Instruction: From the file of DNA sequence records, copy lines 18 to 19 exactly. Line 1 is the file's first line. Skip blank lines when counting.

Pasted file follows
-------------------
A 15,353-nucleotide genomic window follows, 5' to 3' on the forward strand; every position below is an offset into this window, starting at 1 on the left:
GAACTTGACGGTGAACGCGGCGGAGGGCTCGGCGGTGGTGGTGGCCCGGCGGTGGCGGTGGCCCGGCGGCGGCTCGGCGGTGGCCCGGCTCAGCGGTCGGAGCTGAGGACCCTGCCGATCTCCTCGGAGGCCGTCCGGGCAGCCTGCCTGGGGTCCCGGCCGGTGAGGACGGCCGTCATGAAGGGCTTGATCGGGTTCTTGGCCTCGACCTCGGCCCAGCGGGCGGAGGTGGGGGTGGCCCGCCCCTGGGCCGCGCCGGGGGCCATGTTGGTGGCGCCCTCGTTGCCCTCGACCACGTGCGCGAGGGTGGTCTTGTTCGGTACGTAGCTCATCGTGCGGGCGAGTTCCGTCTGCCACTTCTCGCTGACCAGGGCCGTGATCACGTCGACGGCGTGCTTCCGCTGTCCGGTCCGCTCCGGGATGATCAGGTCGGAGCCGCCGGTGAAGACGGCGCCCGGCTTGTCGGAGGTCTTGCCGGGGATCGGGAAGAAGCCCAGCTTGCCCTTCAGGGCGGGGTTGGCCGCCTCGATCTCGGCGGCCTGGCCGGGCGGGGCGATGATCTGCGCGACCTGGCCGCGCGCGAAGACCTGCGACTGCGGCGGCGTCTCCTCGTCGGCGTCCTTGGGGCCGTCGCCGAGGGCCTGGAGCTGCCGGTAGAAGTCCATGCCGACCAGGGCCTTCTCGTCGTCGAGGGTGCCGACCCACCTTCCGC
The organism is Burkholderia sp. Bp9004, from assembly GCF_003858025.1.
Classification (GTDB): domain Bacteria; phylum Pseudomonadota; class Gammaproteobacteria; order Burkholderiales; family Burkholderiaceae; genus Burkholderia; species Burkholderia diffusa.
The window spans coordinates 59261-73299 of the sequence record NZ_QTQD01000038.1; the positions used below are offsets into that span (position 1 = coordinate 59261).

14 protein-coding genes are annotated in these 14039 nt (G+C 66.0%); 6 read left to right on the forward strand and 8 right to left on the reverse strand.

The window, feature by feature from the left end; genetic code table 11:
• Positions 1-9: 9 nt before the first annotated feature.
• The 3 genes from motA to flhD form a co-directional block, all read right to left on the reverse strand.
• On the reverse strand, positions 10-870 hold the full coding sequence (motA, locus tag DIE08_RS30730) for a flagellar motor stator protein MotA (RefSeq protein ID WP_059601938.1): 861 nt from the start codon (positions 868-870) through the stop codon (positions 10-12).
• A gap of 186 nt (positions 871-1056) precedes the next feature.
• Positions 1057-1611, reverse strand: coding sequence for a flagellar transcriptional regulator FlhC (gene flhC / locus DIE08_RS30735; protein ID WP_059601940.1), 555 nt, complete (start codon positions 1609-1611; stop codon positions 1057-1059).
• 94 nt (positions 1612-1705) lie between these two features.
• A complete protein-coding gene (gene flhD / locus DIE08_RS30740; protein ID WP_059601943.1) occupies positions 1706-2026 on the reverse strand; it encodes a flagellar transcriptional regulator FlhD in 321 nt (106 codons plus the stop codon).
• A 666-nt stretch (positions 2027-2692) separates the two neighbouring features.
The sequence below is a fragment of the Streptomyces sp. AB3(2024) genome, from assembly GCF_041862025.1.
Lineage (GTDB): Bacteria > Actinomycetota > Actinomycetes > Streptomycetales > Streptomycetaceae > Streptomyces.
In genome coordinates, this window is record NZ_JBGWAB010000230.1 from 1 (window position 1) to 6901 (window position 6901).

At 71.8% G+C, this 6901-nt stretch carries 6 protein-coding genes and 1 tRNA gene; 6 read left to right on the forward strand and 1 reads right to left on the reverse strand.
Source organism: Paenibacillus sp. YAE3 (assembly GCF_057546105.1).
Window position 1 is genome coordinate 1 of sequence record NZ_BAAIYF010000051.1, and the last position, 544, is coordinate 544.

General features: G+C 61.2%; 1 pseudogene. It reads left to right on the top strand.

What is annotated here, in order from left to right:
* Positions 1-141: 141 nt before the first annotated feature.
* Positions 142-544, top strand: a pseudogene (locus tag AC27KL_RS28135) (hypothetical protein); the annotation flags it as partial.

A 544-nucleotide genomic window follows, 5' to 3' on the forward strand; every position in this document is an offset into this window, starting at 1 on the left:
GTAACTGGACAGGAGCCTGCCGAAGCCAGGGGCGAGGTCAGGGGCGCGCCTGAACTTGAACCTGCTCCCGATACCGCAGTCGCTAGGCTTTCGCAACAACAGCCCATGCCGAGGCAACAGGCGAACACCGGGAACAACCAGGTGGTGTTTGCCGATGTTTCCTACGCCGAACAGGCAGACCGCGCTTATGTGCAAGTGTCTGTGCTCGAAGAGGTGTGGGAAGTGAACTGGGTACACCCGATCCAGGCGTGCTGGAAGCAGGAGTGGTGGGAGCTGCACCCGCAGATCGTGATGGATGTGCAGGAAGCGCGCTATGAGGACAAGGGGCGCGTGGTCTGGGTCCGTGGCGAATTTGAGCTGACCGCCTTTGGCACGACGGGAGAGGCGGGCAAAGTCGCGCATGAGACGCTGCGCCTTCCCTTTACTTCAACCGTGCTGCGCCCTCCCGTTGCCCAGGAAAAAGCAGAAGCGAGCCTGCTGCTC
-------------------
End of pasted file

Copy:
In genome coordinates, this window is record NZ_JBGWAB010000230.1 from 1 (window position 1) to 6901 (window position 6901).

At 71.8% G+C, this 6901-nt stretch carries 6 protein-coding genes and 1 tRNA gene; 6 read left to right on the forward strand and 1 reads right to left on the reverse strand.